Those who work in the office appreciate that this allows them to maintain a work-life balance

“People are the most important asset of a company, and for us, their safety and well-being have always been a priority. The opportunity to go to the office, to work in a team, to communicate, to be with their colleagues, is a valuable part of daily life, allowing employees to maintain their effectiveness, creativity and mental comfort. The sense of belonging and human relationships are altered in the online environment.” says Anne-Marie Diaconu, Leasing & Asset Management Director at Skanska commercial development business unit in România.

 

Security as a key trend in returning to the office in 2021

According to the study, 57% of respondents indicate that safety certificates, such as  the WELL Health-Safety Rating have a positive impact on their sense of security in the office , and in Romania, this percentage is even higher, reaching 64%.

The Skanska projects, Equilibrium 1 and Campus 6.2, are the first office buildings in Romania to obtain the WELL Health-Safety Rating, meeting the latest requirements imposed by the International WELL Building Institute forum for standard (multiple) locations. Skanska emphasizes the importance of building certification in order to give people the confidence they need to return to the office and intends to obtain WELL Health-Safety Rating for all its properties.

“It is very important for us that employees who return to the office feel safe from the first moment they walk through the access doors in the buildings until the end of the program, which is why we have implemented all the security measures since the beginning of the pandemic and until now.” adds Anne-Marie Diaconu.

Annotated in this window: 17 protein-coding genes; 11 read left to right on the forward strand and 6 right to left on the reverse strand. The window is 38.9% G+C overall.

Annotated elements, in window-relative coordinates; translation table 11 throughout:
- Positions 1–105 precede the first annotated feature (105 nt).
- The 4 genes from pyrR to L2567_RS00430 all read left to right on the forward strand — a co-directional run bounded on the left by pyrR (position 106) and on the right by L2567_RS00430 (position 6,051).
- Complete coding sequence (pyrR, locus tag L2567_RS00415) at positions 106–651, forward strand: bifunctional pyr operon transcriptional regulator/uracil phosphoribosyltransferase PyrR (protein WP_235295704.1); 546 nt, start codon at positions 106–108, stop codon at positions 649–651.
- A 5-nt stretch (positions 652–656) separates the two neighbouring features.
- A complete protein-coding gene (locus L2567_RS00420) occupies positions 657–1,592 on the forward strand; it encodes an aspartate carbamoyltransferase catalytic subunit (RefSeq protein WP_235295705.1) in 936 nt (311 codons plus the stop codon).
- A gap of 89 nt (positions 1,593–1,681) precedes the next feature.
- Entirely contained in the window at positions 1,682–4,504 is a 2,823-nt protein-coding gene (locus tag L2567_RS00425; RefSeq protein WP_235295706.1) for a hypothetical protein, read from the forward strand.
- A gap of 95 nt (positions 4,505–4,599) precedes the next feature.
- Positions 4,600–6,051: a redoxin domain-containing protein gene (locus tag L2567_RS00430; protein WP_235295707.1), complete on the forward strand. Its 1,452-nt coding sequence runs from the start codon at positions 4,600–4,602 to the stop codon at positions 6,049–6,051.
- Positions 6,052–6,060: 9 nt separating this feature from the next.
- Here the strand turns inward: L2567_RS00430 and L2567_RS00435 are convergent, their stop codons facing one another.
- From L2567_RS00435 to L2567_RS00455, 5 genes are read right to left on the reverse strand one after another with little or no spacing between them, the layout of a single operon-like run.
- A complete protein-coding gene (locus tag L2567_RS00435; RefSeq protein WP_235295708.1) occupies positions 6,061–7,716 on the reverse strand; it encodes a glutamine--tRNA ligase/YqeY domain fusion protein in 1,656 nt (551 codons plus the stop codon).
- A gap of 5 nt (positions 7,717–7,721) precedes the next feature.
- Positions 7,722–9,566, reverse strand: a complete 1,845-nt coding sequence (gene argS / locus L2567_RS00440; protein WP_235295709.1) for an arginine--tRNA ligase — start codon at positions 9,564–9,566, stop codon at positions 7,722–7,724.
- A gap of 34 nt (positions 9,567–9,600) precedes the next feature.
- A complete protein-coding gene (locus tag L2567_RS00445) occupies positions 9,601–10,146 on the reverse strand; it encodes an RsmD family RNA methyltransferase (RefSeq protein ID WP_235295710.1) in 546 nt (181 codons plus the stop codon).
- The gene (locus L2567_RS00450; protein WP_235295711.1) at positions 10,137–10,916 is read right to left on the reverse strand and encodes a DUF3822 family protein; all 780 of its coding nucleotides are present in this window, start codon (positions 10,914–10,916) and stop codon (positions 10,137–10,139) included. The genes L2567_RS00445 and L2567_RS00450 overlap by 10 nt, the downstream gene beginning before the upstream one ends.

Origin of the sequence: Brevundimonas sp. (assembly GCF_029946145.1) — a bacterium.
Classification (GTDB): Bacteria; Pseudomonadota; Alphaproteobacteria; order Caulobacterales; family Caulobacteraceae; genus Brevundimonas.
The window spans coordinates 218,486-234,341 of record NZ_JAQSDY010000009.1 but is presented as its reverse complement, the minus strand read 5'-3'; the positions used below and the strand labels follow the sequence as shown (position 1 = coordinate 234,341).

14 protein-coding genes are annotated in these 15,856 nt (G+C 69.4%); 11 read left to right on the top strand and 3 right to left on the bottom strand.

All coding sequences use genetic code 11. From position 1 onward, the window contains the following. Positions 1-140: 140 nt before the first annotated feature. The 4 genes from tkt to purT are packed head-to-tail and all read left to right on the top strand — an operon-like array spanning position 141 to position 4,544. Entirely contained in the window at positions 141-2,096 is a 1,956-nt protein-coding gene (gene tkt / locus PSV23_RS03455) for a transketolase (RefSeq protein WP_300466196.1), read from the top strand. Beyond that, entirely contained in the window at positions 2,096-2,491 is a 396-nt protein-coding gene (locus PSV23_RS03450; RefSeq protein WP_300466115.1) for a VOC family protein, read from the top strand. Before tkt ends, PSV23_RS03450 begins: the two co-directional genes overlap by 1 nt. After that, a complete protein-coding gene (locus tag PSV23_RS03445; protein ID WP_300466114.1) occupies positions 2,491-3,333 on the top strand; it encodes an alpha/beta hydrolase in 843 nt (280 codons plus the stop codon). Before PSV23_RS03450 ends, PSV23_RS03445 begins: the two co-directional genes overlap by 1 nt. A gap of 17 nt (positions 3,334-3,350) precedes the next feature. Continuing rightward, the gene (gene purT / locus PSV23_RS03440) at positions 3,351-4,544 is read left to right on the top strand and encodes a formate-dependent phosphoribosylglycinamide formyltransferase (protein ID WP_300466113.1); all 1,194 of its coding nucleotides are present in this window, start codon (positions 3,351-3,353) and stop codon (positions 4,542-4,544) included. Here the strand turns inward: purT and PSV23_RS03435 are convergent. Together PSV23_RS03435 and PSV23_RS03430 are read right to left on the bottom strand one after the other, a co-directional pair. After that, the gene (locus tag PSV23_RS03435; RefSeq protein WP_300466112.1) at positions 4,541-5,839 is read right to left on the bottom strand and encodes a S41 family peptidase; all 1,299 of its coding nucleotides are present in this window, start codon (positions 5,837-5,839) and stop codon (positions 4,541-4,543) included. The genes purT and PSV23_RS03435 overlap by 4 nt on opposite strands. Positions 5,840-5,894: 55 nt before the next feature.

In addition to the solutions implemented for its own employees, Skanska came up with a set of measures in support of all tenants in the Equilibrium 1 and Campus 6.3 buildings. For example, to keep fresh air in the same parameters as in the maximum density scenario considerably reduces the risk of contracting the virus. Also, we use a body temperature scanning system that restricts access to people with a temperature equal to or higher than 37.3 degrees. Nanoseptic foils were applied on the control panels of the elevators and on the handles of the access doors in all common areas (bathrooms, parking lots, etc.). Packages or food orders are brought / picked up outside the building, in a specially arranged area, where there is a storage space for couriers, called Easy box. A role in maintaining distance is also played by generous relaxation spaces, including outdoor ones that incorporate urban furniture and various facilities, such as wireless internet access.

 

About the study:

The study was conducted by the research and analytical company Zymetria on behalf of Skanska, the biggest office developer in Europe. As part of the quantitive online survey using the CAWI method, responses were collected from 1,200 office workers in four contries – Poland, Romania, the Czech Republic and Hungary.